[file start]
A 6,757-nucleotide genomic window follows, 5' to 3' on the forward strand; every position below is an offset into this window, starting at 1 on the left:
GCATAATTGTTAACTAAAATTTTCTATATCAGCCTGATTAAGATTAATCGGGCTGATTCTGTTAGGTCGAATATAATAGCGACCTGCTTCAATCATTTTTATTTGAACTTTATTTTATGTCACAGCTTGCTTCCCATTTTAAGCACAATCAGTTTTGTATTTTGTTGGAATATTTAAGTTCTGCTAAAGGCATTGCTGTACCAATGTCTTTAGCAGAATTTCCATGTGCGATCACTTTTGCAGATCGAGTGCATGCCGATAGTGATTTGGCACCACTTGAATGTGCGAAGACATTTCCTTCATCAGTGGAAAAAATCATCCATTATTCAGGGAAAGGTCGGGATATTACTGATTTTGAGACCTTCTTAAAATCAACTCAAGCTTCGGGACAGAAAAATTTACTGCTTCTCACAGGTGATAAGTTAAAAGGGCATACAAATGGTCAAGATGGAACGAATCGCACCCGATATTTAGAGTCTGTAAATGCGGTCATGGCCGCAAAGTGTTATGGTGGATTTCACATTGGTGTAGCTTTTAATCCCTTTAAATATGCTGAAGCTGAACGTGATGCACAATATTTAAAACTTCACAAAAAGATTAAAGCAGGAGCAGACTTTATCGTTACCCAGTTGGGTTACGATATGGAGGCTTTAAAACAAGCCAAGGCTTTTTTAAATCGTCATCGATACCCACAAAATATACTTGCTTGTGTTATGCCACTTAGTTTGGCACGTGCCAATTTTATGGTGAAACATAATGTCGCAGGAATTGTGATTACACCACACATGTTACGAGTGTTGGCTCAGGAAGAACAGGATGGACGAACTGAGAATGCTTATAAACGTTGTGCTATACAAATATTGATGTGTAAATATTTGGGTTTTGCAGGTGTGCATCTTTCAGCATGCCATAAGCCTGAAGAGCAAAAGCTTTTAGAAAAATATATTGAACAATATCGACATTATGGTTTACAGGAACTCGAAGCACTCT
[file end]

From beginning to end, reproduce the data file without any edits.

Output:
A 6,757-nucleotide genomic window follows, 5' to 3' on the forward strand; every position below is an offset into this window, starting at 1 on the left:
GCATAATTGTTAACTAAAATTTTCTATATCAGCCTGATTAAGATTAATCGGGCTGATTCTGTTAGGTCGAATATAATAGCGACCTGCTTCAATCATTTTTATTTGAACTTTATTTTATGTCACAGCTTGCTTCCCATTTTAAGCACAATCAGTTTTGTATTTTGTTGGAATATTTAAGTTCTGCTAAAGGCATTGCTGTACCAATGTCTTTAGCAGAATTTCCATGTGCGATCACTTTTGCAGATCGAGTGCATGCCGATAGTGATTTGGCACCACTTGAATGTGCGAAGACATTTCCTTCATCAGTGGAAAAAATCATCCATTATTCAGGGAAAGGTCGGGATATTACTGATTTTGAGACCTTCTTAAAATCAACTCAAGCTTCGGGACAGAAAAATTTACTGCTTCTCACAGGTGATAAGTTAAAAGGGCATACAAATGGTCAAGATGGAACGAATCGCACCCGATATTTAGAGTCTGTAAATGCGGTCATGGCCGCAAAGTGTTATGGTGGATTTCACATTGGTGTAGCTTTTAATCCCTTTAAATATGCTGAAGCTGAACGTGATGCACAATATTTAAAACTTCACAAAAAGATTAAAGCAGGAGCAGACTTTATCGTTACCCAGTTGGGTTACGATATGGAGGCTTTAAAACAAGCCAAGGCTTTTTTAAATCGTCATCGATACCCACAAAATATACTTGCTTGTGTTATGCCACTTAGTTTGGCACGTGCCAATTTTATGGTGAAACATAATGTCGCAGGAATTGTGATTACACCACACATGTTACGAGTGTTGGCTCAGGAAGAACAGGATGGACGAACTGAGAATGCTTATAAACGTTGTGCTATACAAATATTGATGTGTAAATATTTGGGTTTTGCAGGTGTGCATCTTTCAGCATGCCATAAGCCTGAAGAGCAAAAGCTTTTAGAAAAATATATTGAACAATATCGACATTATGGTTTACAGGAACTCGAAGCACTCT